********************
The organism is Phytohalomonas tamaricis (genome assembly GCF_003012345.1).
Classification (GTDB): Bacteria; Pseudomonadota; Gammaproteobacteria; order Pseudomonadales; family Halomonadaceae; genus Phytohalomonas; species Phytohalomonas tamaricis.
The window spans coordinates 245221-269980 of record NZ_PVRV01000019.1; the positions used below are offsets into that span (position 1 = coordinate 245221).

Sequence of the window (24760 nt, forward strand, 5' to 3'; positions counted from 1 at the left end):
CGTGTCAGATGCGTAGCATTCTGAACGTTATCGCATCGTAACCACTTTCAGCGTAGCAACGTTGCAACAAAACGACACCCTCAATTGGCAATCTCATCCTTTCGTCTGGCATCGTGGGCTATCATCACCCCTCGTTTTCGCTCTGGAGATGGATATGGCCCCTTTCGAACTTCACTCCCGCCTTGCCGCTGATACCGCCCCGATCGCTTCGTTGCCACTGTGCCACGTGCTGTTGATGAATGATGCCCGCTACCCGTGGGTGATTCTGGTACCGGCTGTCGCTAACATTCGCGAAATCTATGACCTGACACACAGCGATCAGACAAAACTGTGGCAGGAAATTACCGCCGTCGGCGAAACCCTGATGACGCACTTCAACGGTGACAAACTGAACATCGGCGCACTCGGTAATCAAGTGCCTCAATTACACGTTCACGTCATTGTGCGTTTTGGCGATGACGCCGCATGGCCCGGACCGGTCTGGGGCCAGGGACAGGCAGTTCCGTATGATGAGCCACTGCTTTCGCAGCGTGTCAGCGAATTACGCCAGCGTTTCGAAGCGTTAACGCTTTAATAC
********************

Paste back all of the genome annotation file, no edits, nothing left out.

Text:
The organism is Phytohalomonas tamaricis (genome assembly GCF_003012345.1).
Classification (GTDB): Bacteria; Pseudomonadota; Gammaproteobacteria; order Pseudomonadales; family Halomonadaceae; genus Phytohalomonas; species Phytohalomonas tamaricis.
The window spans coordinates 245221-269980 of record NZ_PVRV01000019.1; the positions used below are offsets into that span (position 1 = coordinate 245221).

Sequence of the window (24760 nt, forward strand, 5' to 3'; positions counted from 1 at the left end):
CGTGTCAGATGCGTAGCATTCTGAACGTTATCGCATCGTAACCACTTTCAGCGTAGCAACGTTGCAACAAAACGACACCCTCAATTGGCAATCTCATCCTTTCGTCTGGCATCGTGGGCTATCATCACCCCTCGTTTTCGCTCTGGAGATGGATATGGCCCCTTTCGAACTTCACTCCCGCCTTGCCGCTGATACCGCCCCGATCGCTTCGTTGCCACTGTGCCACGTGCTGTTGATGAATGATGCCCGCTACCCGTGGGTGATTCTGGTACCGGCTGTCGCTAACATTCGCGAAATCTATGACCTGACACACAGCGATCAGACAAAACTGTGGCAGGAAATTACCGCCGTCGGCGAAACCCTGATGACGCACTTCAACGGTGACAAACTGAACATCGGCGCACTCGGTAATCAAGTGCCTCAATTACACGTTCACGTCATTGTGCGTTTTGGCGATGACGCCGCATGGCCCGGACCGGTCTGGGGCCAGGGACAGGCAGTTCCGTATGATGAGCCACTGCTTTCGCAGCGTGTCAGCGAATTACGCCAGCGTTTCGAAGCGTTAACGCTTTAATAC